Back in time
The digital speed readout on the dashboard of the car approaches 88 miles per hour as the young driver’s hands grip the steering wheel tightly. The car hurtles along the dark main street of the small town. Meanwhile, high up on the clock tower another figure struggles to connect the all-important electrical cable before the lightning strikes.
Will Marty McFly make it back to the 1980s?
In the 1985 movie Back To The Future, teenager Marty McFly is transported back in time (in a Delorean sports car time machine) from the mid-80s to the era when his parents were heading to the high school dance. The young couple are about to become romantically involved, eventually to lead to Marty’s existence.
The climax of the movie comes as Marty desperately tries to get back to his own time period, aided by Doc Brown, the only other person who understands Marty’s predicament.
Indulge in a little 80s nostalgia by watching the classic clip below:
Time travel troubles
In later sequels Marty travels forward in time to see a possible version of the future, and even further back in time to visit historical events that influenced his present day life in the 1980s.
The complexities of time travel, and the possible impact that small changes in the past can have on our present reality, are explored for dramatic and comic value in this series of three great movies.
Time travel can be very complicated.
We’re very close to the moment when we’d better get our heads around the idea of time travel... because, just like Marty McFly in his Delorean, we’re hurtling back to the 1980s right now...
Allow me to explain...
Stocks taking a hammering
Here’s a chart of the UK stock market, as measured by the FTSE 100 index. As you can see from this 6 month chart, it’s taken a hammering recently, as have stock markets around the world. [source]
The next two charts show a 35 year period, going back to 1985, screen-captured today at 11am, Monday 23rd March 2020.
I've shown the same chart twice, side by side, as I’d like to highlight a couple of key things.
- The high point, reached in early- to mid- 2018, is around 7,800. (Because the chart covers such a long timeframe it only gives one data point each month. The actual top of 7,877.45 was reached on 22 May 2018. [source]
- The current value is down to around 5,000, and as I write, it is still falling. Are we approaching the bottom yet? Many people think not.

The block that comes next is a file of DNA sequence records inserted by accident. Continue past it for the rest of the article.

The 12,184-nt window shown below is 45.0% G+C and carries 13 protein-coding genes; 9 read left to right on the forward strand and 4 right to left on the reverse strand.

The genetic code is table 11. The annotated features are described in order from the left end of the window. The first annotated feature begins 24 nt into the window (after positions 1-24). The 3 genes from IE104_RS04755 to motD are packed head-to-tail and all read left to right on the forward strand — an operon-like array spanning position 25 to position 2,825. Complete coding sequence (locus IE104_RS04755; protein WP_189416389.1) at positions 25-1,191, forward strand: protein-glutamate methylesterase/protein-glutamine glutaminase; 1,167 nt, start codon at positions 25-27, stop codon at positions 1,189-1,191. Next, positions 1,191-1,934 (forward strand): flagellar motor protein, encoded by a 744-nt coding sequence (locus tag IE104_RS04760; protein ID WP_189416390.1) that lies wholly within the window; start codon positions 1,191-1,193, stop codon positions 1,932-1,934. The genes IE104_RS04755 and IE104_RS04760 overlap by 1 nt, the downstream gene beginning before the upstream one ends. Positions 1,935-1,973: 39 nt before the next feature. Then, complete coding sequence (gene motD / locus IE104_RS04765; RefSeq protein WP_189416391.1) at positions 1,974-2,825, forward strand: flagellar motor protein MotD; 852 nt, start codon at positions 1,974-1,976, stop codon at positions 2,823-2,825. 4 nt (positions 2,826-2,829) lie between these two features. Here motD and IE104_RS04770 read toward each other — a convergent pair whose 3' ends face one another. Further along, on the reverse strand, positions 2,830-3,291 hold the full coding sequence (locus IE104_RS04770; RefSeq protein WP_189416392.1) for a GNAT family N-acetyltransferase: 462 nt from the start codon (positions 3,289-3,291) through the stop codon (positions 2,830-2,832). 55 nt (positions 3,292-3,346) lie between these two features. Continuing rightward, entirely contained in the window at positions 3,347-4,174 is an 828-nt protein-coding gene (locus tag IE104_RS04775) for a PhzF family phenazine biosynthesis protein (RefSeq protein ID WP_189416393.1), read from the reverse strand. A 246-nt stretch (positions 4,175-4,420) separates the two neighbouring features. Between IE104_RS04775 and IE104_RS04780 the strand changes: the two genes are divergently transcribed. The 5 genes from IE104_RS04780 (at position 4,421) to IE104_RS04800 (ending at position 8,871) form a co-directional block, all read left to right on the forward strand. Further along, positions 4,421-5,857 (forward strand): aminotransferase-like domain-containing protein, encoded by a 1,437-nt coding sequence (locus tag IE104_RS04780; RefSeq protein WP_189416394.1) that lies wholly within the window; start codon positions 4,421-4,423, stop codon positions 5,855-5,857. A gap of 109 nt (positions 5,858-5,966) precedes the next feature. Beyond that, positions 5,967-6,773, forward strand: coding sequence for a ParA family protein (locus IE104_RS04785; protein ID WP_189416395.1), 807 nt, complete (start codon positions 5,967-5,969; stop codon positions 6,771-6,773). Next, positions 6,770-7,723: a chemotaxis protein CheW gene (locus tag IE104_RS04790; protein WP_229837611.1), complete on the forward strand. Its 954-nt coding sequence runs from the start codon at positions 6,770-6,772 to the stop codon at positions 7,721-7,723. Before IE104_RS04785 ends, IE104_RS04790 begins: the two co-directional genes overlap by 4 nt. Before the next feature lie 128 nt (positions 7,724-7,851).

- On the 20th Feb 2020, less than a month ago, the index was just below 7,500. At 5,000 today, that represents a drop of almost 33%. In less than a month! The index “only” fell 31% over the whole of 2008, the worst year of the so-called “Global Financial Crisis”. [source]
- So, if we ignore the last two decades of booms and busts, the value of the index has now been taken back to the same level it was at in August of 1997, when it was also around 5,000.
Summary: 23 years of growth wiped out in just 1 month
The bigger picture
But unfortunately, that’s not the whole picture.
To get a true idea of where we really stand we have to factor in inflation, as the GBP Pound Sterling today does not have the same buying power as it did in 1985, or indeed 1997.
Here’s a chart of the FTSE 100, adjusted for inflation, measured from 1984 to 2013. [source]
The index began in 1984 at 1000. Unadjusted for inflation, it had reached (to make our maths simple) around 6,600 in 2013. (Red circles at the top of the chart)
When this is adjusted to take account of the devaluation of the GBP over time, the real figure looks to be about 2,200, or one third of the deceptive, inflated value.
Putting aside 7 more years of inflation since 2013, if we apply the same simple formula of dividing by 3 to the current value of 5,000, in real terms, measured by 1980s values, the index stands at less than 1,700.
Back to the 80s
We’re already back in the late 80s. 1985 here we come.
It only took Marty McFly an instant to travel forward over 30 years in time, to return to the 1980s, when the hook of his Delorean time machine connected with Doc’s lightning-powered cable.
It’s taken us just less than a month to achieve the same thing, only in reverse.
In Back To The Future, when Marty finally returns to 1985, at first it seems nothing has changed.
But as he wakes to his new reality, he discovers that tiny changes in the past have impacted his current life. His parents behave differently to the parents he remembered from the previous version of the 1980s he left behind.
And he owns a shiny new Toyota 4x4 pickup truck, which he discovers parked in the garage.
A new reality
I think our reality is going to change through this crisis.
I don’t think we’re ever going to get back to the “good old days” of the 20-teens. Those days are gone.
It’s back to the 80s financially for us.
I think that when we come out on the other side of the coronavirus crisis, we’ll find that we’re living in a very different world.
But unlike Marty McFly, there won’t be a brand new Toyota 4x4 waiting on the driveway for us.
Unless, of course, the government conjure up enough new currency out of thin air for us all to be able to afford one!